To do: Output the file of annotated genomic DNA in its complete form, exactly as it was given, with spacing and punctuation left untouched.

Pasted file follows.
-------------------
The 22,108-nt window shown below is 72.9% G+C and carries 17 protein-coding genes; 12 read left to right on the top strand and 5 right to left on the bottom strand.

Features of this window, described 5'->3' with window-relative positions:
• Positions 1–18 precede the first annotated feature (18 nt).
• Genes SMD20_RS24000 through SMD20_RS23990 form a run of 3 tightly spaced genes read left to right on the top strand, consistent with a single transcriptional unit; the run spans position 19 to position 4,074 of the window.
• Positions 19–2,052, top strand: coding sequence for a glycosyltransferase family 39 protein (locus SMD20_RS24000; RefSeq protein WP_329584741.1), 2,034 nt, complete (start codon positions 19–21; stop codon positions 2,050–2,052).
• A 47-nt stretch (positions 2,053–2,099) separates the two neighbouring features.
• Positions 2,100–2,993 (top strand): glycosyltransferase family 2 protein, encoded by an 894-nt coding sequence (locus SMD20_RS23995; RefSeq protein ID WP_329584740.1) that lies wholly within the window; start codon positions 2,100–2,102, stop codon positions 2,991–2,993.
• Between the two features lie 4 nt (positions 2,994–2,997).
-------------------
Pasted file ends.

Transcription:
The 22,108-nt window shown below is 72.9% G+C and carries 17 protein-coding genes; 12 read left to right on the top strand and 5 right to left on the bottom strand.

Features of this window, described 5'->3' with window-relative positions:
• Positions 1–18 precede the first annotated feature (18 nt).
• Genes SMD20_RS24000 through SMD20_RS23990 form a run of 3 tightly spaced genes read left to right on the top strand, consistent with a single transcriptional unit; the run spans position 19 to position 4,074 of the window.
• Positions 19–2,052, top strand: coding sequence for a glycosyltransferase family 39 protein (locus SMD20_RS24000; RefSeq protein WP_329584741.1), 2,034 nt, complete (start codon positions 19–21; stop codon positions 2,050–2,052).
• A 47-nt stretch (positions 2,053–2,099) separates the two neighbouring features.
• Positions 2,100–2,993 (top strand): glycosyltransferase family 2 protein, encoded by an 894-nt coding sequence (locus SMD20_RS23995; RefSeq protein ID WP_329584740.1) that lies wholly within the window; start codon positions 2,100–2,102, stop codon positions 2,991–2,993.
• Between the two features lie 4 nt (positions 2,994–2,997).